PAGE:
But nobody could have predicted the ten-touchdown onslaught that ensued. The wild nature of the conference championship game was emblematic of a very unpredictable season and makes predicting the outcome of the Rose Bowl a challenge. But here are five keys to watch:
1, The Badger Barge vs. Stanford's 3-4 Defense
Will a more mobile and fluid defensive formation be a significant counter to the Wisconsin jumbo set? Will speed on the outside limit Melvin Gordon's effectiveness, so deadly to Nebraska, on fly sweeps? There seems no doubt that out-going offensive coordinator Matt Canada will have a wide open playbook, with lots of looks out of the Barge formation and perhaps a few other wrinkles from a jumbo package. Our prediction: the Badgers offensive line has been quick enough to get to the edge and should be able to do it again, even against a 3-4. A notable reminder: one of the last 3-4 defenses that the Badgers went up against was Rich Rodriquez' 2010 Michigan squad. Wisconsin ran to an almost effortless 48-28 victory in Ann Arbor that day. If UW guards can get blocks at the second level, running backs Montee Ball, James White and Gordon will prove too much for Stanford's secondary, despite the Cardinal's high ranking on run defense.
2, Badgers linebackers vs. Kevin Hogan (running)
Stanford starting QB Kevin Hogan is a redshirt freshman who had notable success in coming off the bench and starting for the Cardinal against highly regarded teams in the final four games of the season (Oregon State, Oregon and UCLA twice), but he has yet to face linebackers of the quality of Wisconsin trio senior weakside linebacker Mike Taylor, junior middle linebacker Chris Borland and junior strong side linebacker Ethan Armstrong. Hogan frequently made big plays by running the ball; he'll find that much more difficult – and perhaps dangerous – in the Rose Bowl.
3, Badgers Defensive line vs. Stepfan Taylor
Taylor, Stanford's star tailback, ran for 1,442 yards and 12 touchdowns on the season, but his average yards per carry was 4.8 (good but not great). For comparison UW's Ball averaged 5.2, White 6.7 and Gordon 10,8. If UW's adequate (but not great) defensive line can have a stellar game containing Taylor, Stanford will have a very long day. BadgerNation sees Taylor gaining yardage without hitting the long gainers.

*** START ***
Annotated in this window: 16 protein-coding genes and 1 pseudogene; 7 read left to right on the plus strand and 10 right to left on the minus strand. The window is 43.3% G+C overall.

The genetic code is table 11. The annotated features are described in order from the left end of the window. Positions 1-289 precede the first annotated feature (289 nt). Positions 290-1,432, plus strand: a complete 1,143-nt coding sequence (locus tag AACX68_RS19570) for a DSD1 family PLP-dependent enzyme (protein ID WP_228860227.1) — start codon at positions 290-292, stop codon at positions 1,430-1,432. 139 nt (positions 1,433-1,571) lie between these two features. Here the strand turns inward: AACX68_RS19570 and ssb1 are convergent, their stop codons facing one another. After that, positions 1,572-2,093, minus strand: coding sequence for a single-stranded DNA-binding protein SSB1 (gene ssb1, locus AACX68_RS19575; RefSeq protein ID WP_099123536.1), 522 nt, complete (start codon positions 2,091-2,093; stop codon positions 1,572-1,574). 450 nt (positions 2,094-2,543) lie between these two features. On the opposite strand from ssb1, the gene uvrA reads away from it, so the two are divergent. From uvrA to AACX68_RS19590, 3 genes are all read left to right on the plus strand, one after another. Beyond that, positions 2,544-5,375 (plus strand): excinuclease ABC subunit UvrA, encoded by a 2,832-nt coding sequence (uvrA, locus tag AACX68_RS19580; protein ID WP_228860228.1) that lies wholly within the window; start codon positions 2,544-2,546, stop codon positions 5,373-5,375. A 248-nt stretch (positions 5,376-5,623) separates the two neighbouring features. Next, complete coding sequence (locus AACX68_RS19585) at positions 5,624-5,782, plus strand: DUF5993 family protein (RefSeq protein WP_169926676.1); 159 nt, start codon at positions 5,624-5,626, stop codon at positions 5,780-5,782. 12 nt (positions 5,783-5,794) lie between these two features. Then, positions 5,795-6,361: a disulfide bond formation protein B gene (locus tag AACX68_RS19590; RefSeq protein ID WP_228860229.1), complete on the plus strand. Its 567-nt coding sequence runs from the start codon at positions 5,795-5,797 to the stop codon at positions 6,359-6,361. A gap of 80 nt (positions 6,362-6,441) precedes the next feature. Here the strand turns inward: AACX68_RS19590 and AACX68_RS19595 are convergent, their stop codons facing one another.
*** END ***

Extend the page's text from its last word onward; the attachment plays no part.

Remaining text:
4, The Badgers Secondary vs. Kevin Hogan (passing)
Hogan has completed an eye-popping 72.9 percent of his passes but his passes gained only 7.32 yards per attempt. For comparison, Joel Stave averaged 9.36 and Curt Phillips average 7.03. Both the rushing yards and passing yards per play indicate Stanford likes to grind out drives. Can the increasingly efficient Badgers secondary of Shelton Johnson, Dezmen Southward, Devin Smith and Marcus Cromartie rattle the freshman?
5, The Emperor Strikes Back
Will the return of Hall of Fame coach Barry Alvarez prove a distraction or a focal point for this Badger team? All indications are that the UW team has followed Alvarez's direction to take care of business and is prepared to "finish." On the flipside is Stanford's rather poor record in bowl games, having gone 1-4 since 2000. If history is any indicator, UW will have better used the time to prepare. The emotional roller coaster for this Badgers team has reached its final turn. The most recent effort against Nebraska indicates that this is an improving team, one that has proven remarkably resilient.
Stanford faces the most physical team it has played all year. Rather than the expected outside running yardage it will be Montee Ball's runs between the tackles that will be successful against the Cardinal defense. Hogan and Taylor will move the ball for Stanford, but in the end the Badgers win an emotional, and convincing, game 35-21.
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